Note the direct contradiction with the above paragraph (does Ben really think we’re dumb enough not to notice?)
by ilene - July 18th, 2010 1:39 pm
Courtesy of JESSE’S CAFÉ AMÉRICAIN
America must decide what type of country it wishes to be, and then conform public and foreign policy to those ends, and not the other way around. Politicians have no right to subjugate the constitutional process of government to any foreign organization.
Secrecy, except in very select military matters, is repugnant to the health of a democratic government, and is almost always a means to conceal a fraud. Corporations are not people, and do not have the rights of individuals as such.
Banks are utilities for the rational allocation of capital created by savings, and as utilities deserve special protections. All else is speculation and gambling. In banking, simpler and more stable is better. Low cost rules, as excessive financialisation is a pernicious tax on the real economy.
Financial speculation, as opposed to entrepreneurial investment, creates little value, serving largely to transfer wealth from the many to the few, often by exploiting the weak, and corrupting the law. It does serve to identify and correct market inefficiencies, but this benefit is vastly overrated, because those are quickly eliminated. As such it should be allowed, but tightly regulated and highly taxed as a form of gambling.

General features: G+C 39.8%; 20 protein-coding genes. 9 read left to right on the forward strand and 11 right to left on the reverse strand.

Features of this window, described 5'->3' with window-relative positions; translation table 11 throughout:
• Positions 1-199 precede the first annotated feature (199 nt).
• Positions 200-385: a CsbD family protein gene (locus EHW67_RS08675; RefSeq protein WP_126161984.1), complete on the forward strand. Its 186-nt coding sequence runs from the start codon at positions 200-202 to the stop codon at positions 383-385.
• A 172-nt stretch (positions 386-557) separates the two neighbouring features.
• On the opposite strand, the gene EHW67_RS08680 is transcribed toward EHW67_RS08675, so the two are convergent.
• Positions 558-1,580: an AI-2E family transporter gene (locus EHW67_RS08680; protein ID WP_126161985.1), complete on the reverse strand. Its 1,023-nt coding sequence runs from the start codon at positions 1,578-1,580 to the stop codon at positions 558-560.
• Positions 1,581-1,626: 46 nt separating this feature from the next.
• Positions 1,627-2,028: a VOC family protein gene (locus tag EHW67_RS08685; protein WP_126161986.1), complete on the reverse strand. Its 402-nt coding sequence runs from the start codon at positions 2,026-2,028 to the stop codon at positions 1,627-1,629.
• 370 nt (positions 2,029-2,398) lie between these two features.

When the oligarchy’s enablers, hired help is the politer word, and assorted useful idiots ask, "But how then will we do this or that?" ask them back, "How did we do it twenty years ago?" Before the financial revolution and the descent into a bubble economy and a secretive and largely corrupted government with a GDP whose primary product is fraud.
Other nations, such as China, are surely acting for their own interests, and in many cases the interests of their people, much more diligently and effectively than the kleptocrats who are in power in Washington and New York these days. How then could we possibly subvert the Constitution and the welfare of the people to unelected foreign organizations? If this requires a greater reliance on self-sufficiency, then so be it. America is large enough to see to its own, as the others see to theirs.
by ilene - July 10th, 2010 5:59 pm
Roosevelt Institute Fellow Mike Konczal joined Demos’s Nomi Prins and GRITtv host Laura Flanders last week to discuss the state of financial reform, whether the current bill does enough to change the culture of risk on Wall Street, and whether taxpayers are going to be stuck holding the bag — again.
Check out the full interview:
Mike notes that one of the key questions of reform is “who’s going to pay for this, and ideally we want the people who caused the trouble to pay for it, not regular citizens.” Instead, he says Republicans like Scott Brown have transferred the cost from banks to the FDIC and the savings accounts of average Americans.